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Irene

France
  • 6
  • reviews
  • 11
  • helpful votes
  • 9
  • ratings
5 out of 5 stars

Reviewed: 17-11-16

Excellent

Gripping story that never flags. While it's true that many WW1 steroetypes are included, they do live on the pages and the relationships between them are very well written. Some of the passages on battles and injuries are so vivid as to make difficult reading.

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5 out of 5 stars

Reviewed: 21-05-16

A different kind of Conrad.

Meant to read this for ages. Conrad captures the semi- comic world of bungling spies and the absurdity and hypocrisy of anarchism in late 19th century London. . It is a tragic tale with a macabre edge. No character comes out well, not even the all-sacrificing Winnie Verloc. Well worth the time it took to listen to it. David Horovitch is an excellent narrator, Conrad one of our greatest writers.

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2 of 2 people found this review helpful

4 out of 5 stars

Reviewed: 06-05-15

Dark Fire

This is the second Shardlake mystery I've listened to. I enjoy them mainly for the background information, and trivia, which Sansom, a historian, gives about the era. The plots are a bit transparent and some of the escapes improbable, but they do reflect many of the tensions and conflicts which marked the period from the break with Rome well into the 17th century. I will listen to just about anything Anton Lesser reads.

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4 out of 5 stars

Reviewed: 18-10-12

Lionel Asbo

This book fizzes with energy. Alex Jennings is a brilliant reader, bringing to lofe the disparate characters in this extended fable. I enjoyed this Martin Amis book more than the previous ones. Well worth a listen.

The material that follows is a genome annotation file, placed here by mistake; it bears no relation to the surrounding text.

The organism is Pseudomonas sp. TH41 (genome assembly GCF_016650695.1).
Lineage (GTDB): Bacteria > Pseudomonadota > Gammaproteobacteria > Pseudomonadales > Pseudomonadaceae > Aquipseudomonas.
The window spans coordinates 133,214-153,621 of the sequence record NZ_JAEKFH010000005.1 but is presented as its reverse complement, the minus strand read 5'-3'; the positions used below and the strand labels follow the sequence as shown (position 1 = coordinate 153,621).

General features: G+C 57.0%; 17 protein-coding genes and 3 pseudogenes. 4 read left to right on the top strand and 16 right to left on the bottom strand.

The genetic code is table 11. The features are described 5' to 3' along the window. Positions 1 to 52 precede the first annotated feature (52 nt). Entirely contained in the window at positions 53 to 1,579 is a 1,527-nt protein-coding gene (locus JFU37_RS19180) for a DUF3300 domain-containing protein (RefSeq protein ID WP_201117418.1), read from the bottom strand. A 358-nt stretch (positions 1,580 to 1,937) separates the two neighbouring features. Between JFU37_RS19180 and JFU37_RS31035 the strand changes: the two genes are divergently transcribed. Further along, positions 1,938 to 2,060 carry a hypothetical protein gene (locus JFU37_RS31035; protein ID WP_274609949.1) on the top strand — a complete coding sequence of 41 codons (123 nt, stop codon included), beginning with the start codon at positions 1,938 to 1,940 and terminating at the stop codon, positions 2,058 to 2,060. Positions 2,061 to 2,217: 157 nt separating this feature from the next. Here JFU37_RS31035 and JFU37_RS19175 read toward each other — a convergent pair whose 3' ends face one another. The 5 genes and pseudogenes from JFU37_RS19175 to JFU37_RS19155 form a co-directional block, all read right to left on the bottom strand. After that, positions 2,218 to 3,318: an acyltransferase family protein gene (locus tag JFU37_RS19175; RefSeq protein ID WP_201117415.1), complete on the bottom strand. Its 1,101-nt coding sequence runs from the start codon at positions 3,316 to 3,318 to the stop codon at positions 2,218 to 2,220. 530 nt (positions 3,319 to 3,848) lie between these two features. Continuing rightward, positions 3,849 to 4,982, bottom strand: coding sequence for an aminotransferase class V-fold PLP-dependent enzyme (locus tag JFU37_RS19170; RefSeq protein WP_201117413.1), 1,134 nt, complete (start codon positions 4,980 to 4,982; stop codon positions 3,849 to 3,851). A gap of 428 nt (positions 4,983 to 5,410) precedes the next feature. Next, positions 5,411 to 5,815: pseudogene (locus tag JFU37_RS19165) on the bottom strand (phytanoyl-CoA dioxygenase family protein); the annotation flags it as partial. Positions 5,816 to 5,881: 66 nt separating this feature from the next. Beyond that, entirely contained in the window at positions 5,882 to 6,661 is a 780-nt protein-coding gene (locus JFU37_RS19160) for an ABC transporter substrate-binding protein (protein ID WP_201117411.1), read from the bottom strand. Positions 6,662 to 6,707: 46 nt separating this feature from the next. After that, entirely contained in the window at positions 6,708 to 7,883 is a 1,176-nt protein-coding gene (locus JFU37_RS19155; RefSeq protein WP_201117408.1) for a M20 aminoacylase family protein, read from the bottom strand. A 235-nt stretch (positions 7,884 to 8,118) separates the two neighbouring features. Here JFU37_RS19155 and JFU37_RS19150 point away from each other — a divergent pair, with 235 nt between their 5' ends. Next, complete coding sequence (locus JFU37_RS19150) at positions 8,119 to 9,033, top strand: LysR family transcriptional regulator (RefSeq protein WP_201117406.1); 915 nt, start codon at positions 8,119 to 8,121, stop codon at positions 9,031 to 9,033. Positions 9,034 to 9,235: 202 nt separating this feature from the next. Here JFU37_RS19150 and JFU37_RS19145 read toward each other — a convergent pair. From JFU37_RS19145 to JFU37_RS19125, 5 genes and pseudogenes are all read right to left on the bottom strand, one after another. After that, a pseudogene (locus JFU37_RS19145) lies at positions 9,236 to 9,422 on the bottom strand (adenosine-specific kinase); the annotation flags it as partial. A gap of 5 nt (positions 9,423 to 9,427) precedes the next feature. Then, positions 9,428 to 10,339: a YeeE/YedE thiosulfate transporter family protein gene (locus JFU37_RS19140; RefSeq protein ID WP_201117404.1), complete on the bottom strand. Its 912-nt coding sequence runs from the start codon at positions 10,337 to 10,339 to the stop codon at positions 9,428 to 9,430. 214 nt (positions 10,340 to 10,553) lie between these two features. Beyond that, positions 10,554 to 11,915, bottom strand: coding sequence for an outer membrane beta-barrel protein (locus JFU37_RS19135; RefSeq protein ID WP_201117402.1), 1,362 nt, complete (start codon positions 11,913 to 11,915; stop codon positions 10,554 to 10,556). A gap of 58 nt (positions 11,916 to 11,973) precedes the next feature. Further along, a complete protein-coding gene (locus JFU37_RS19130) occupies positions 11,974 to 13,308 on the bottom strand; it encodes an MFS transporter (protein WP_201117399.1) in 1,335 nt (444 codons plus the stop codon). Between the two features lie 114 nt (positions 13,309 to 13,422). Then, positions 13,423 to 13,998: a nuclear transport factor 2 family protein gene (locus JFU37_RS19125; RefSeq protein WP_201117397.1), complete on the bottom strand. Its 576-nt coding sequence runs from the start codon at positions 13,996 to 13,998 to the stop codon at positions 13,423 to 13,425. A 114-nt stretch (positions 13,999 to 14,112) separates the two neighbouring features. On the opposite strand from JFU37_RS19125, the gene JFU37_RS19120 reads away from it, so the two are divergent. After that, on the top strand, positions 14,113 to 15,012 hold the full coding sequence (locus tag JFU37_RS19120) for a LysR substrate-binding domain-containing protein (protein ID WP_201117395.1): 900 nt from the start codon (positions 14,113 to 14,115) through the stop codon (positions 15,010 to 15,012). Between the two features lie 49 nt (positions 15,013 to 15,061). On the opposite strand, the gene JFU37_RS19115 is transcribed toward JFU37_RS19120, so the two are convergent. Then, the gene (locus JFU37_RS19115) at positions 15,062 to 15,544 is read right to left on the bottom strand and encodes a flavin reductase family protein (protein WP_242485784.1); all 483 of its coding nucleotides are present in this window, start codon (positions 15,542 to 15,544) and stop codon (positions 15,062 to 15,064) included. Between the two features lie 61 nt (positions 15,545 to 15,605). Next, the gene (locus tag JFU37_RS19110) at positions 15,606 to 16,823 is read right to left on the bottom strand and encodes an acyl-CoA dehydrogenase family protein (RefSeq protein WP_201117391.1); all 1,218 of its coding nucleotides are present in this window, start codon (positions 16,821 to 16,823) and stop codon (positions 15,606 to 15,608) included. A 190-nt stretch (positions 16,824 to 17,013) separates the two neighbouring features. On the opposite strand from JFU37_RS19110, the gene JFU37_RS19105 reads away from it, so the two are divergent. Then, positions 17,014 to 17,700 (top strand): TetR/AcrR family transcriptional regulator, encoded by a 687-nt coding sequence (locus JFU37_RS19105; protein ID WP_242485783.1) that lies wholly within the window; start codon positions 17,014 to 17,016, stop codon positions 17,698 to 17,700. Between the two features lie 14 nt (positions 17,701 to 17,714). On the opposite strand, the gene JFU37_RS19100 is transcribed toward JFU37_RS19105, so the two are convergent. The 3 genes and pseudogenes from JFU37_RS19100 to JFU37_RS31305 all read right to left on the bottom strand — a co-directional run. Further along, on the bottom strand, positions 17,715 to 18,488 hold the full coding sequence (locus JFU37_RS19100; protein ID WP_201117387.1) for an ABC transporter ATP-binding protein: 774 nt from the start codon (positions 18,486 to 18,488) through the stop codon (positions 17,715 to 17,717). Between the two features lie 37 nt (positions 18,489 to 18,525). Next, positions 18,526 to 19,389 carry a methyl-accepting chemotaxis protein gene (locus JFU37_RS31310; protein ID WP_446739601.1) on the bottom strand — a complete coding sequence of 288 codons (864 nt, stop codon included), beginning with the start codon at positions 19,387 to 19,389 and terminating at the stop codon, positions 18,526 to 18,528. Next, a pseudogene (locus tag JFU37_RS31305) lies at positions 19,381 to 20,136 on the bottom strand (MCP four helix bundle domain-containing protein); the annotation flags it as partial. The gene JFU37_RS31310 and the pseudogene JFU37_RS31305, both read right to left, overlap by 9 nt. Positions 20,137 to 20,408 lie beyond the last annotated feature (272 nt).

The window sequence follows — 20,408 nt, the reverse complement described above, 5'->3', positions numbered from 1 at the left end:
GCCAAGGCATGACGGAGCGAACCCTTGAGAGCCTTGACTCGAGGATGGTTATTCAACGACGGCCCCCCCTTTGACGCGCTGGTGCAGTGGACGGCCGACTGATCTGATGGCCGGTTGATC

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1 of 1 people found this review helpful

4 out of 5 stars

Reviewed: 29-04-12

Antonio Tabucchi

I enjoyed this novel. It is set in 1930s Portugal and steals up on you as the narrator increasingly, despite himself, becomes swept up by events. Derek Jacobi gives a fine reading and I would highly recommend this.

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7 of 7 people found this review helpful

5 out of 5 stars

Reviewed: 29-04-12

Marvellous Timothy West

I could not stop listening to this. It is a grand sweep of a novel with serious, and topical themes about money and gullibility, but also about love and betrayal. At times it is so funny - largely because of Tinothy West`s deep understanding of the story and the characters. He can convince you that you are listening to a whole gallery of people - I loved his dim, idle young swells. The only thing that will delay my next purchase of TW reading anything is the addictive quality of this last read. I am retired and fell asleep with it and flicked it on as soon as I woke up.

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1 of 1 people found this review helpful